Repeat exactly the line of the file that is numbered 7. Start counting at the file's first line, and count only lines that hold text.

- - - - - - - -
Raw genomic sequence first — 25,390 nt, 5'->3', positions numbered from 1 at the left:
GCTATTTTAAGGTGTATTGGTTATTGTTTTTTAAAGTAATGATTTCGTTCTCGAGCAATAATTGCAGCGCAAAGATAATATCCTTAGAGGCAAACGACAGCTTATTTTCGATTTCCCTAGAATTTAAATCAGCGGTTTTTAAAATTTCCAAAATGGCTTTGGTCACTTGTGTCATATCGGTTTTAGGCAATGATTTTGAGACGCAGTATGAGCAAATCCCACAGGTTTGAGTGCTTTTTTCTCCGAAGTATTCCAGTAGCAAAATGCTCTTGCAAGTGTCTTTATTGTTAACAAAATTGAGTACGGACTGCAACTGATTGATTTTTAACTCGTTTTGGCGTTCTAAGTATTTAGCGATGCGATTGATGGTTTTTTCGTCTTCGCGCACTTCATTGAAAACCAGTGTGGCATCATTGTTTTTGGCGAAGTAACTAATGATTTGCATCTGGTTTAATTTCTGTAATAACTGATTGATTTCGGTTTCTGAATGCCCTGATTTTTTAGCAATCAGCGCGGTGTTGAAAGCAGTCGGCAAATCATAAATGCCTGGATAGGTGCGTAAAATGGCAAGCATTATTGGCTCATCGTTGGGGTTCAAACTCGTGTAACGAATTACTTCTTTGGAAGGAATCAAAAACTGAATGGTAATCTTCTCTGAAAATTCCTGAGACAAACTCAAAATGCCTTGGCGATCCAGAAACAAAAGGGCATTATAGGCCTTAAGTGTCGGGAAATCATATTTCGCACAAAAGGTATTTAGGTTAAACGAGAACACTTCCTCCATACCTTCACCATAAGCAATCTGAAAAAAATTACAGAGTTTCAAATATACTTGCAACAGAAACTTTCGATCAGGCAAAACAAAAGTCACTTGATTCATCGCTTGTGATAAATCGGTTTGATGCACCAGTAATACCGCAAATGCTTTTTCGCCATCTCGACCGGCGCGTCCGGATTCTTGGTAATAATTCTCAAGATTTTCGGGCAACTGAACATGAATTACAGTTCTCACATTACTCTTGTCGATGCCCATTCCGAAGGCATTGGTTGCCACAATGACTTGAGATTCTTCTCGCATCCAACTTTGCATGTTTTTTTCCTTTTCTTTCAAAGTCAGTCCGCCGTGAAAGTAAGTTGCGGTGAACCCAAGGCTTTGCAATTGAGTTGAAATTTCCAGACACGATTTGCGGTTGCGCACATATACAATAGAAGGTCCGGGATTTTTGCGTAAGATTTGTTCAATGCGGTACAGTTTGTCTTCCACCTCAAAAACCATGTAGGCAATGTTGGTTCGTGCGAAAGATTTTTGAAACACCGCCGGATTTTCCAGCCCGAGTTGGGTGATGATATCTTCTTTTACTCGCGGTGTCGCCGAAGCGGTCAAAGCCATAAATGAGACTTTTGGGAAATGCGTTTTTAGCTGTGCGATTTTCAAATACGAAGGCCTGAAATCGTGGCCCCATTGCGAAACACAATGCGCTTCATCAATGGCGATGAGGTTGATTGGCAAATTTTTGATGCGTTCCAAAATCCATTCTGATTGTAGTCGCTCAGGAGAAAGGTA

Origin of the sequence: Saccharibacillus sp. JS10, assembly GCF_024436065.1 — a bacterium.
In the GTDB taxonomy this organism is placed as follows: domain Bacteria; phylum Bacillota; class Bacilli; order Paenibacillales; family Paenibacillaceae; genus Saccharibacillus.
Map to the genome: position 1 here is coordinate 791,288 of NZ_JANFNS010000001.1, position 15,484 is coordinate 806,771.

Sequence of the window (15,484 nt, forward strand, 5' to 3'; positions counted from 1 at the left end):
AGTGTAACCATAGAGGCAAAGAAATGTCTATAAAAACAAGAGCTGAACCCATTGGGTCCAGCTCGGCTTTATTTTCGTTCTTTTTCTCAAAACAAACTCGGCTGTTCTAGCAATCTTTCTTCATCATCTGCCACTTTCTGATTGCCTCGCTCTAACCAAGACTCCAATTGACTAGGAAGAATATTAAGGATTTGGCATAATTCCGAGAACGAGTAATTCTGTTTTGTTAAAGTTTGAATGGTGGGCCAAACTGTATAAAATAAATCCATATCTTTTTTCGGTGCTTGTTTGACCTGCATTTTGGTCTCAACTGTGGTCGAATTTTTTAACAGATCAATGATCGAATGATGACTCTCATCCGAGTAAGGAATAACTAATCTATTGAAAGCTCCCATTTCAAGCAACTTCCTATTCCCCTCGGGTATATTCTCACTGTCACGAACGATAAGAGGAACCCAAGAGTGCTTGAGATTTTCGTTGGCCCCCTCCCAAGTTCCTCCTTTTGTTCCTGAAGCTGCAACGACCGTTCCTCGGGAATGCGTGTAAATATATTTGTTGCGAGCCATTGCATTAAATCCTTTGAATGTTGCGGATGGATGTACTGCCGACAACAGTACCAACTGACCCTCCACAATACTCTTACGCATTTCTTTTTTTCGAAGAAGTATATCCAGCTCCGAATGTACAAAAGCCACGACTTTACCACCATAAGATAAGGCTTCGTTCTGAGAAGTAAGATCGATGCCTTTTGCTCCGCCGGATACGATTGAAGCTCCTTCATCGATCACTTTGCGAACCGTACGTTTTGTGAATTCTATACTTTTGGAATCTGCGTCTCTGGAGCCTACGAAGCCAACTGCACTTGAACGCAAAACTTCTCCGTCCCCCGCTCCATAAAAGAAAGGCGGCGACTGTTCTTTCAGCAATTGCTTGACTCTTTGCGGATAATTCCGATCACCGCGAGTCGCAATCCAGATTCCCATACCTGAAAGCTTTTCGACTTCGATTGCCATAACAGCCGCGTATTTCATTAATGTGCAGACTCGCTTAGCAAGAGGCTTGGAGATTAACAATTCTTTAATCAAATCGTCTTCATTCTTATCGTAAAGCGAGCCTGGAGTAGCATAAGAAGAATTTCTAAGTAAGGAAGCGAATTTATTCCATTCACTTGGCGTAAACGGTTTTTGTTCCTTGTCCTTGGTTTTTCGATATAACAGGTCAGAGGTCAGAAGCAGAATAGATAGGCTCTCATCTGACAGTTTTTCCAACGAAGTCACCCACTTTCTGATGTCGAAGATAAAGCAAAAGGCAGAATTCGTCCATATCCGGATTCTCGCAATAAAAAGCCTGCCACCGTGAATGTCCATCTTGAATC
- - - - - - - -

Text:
AGTGTAACCATAGAGGCAAAGAAATGTCTATAAAAACAAGAGCTGAACCCATTGGGTCCAGCTCGGCTTTATTTTCGTTCTTTTTCTCAAAACAAACTCGGCTGTTCTAGCAATCTTTCTTCATCATCTGCCACTTTCTGATTGCCTCGCTCTAACCAAGACTCCAATTGACTAGGAAGAATATTAAGGATTTGGCATAATTCCGAGAACGAGTAATTCTGTTTTGTTAAAGTTTGAATGGTGGGCCAAACTGTATAAAATAAATCCATATCTTTTTTCGGTGCTTGTTTGACCTGCATTTTGGTCTCAACTGTGGTCGAATTTTTTAACAGATCAATGATCGAATGATGACTCTCATCCGAGTAAGGAATAACTAATCTATTGAAAGCTCCCATTTCAAGCAACTTCCTATTCCCCTCGGGTATATTCTCACTGTCACGAACGATAAGAGGAACCCAAGAGTGCTTGAGATTTTCGTTGGCCCCCTCCCAAGTTCCTCCTTTTGTTCCTGAAGCTGCAACGACCGTTCCTCGGGAATGCGTGTAAATATATTTGTTGCGAGCCATTGCATTAAATCCTTTGAATGTTGCGGATGGATGTACTGCCGACAACAGTACCAACTGACCCTCCACAATACTCTTACGCATTTCTTTTTTTCGAAGAAGTATATCCAGCTCCGAATGTACAAAAGCCACGACTTTACCACCATAAGATAAGGCTTCGTTCTGAGAAGTAAGATCGATGCCTTTTGCTCCGCCGGATACGATTGAAGCTCCTTCATCGATCACTTTGCGAACCGTACGTTTTGTGAATTCTATACTTTTGGAATCTGCGTCTCTGGAGCCTACGAAGCCAACTGCACTTGAACGCAAAACTTCTCCGTCCCCCGCTCCATAAAAGAAAGGCGGCGACTGTTCTTTCAGCAATTGCTTGACTCTTTGCGGATAATTCCGATCACCGCGAGTCGCAATCCAGATTCCCATACCTGAAAGCTTTTCGACTTCGATTGCCATAACAGCCGCGTATTTCATTAATGTGCAGACTCGCTTAGCAAGAGGCTTGGAGATTAACAATTCTTTAATCAAATCGTCTTCATTCTTATCGTAAAGCGAGCCTGGAGTAGCATAAGAAGAATTTCTAAGTAAGGAAGCGAATTTATTCCATTCACTTGGCGTAAACGGTTTTTGTTCCTTGTCCTTGGTTTTTCGATATAACAGGTCAGAGGTCAGAAGCAGAATAGATAGGCTCTCATCTGACAGTTTTTCCAACGAAGTCACCCACTTTCTGATGTCGAAGATAAAGCAAAAGGCAGAATTCGTCCATATCCGGATTCTCGCAATAAAAAGCCTGCCACCGTGAATGTCCATCTTGAATC